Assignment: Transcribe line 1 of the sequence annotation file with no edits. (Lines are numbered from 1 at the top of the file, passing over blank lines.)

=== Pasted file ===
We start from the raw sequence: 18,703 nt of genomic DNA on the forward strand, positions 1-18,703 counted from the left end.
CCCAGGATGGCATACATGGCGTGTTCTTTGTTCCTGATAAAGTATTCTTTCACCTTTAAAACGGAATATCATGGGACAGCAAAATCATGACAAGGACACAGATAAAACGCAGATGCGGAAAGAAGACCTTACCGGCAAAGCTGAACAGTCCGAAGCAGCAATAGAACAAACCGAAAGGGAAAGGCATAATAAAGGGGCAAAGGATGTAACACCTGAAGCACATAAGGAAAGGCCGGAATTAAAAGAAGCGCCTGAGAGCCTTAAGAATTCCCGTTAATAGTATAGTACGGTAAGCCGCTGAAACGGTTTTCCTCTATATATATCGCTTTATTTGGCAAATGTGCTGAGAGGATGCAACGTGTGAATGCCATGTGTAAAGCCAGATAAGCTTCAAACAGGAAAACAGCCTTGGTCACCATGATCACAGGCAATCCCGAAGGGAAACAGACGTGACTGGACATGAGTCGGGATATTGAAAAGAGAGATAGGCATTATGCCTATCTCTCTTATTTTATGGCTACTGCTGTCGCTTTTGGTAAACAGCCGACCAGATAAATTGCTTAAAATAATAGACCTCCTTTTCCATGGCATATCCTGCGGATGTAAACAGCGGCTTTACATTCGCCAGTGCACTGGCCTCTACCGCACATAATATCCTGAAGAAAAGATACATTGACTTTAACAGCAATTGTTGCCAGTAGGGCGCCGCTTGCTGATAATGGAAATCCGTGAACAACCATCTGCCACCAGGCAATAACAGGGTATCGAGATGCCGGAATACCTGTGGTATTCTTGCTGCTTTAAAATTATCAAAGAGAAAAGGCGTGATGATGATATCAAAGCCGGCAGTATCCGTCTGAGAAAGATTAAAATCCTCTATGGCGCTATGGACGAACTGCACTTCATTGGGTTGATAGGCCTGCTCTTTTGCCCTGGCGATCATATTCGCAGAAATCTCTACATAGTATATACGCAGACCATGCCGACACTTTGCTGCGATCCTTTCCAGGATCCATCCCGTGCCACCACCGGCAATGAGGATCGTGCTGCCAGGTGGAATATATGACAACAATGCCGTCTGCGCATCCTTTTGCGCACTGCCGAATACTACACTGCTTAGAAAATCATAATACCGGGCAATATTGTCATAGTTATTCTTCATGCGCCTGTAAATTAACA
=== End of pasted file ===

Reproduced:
We start from the raw sequence: 18,703 nt of genomic DNA on the forward strand, positions 1-18,703 counted from the left end.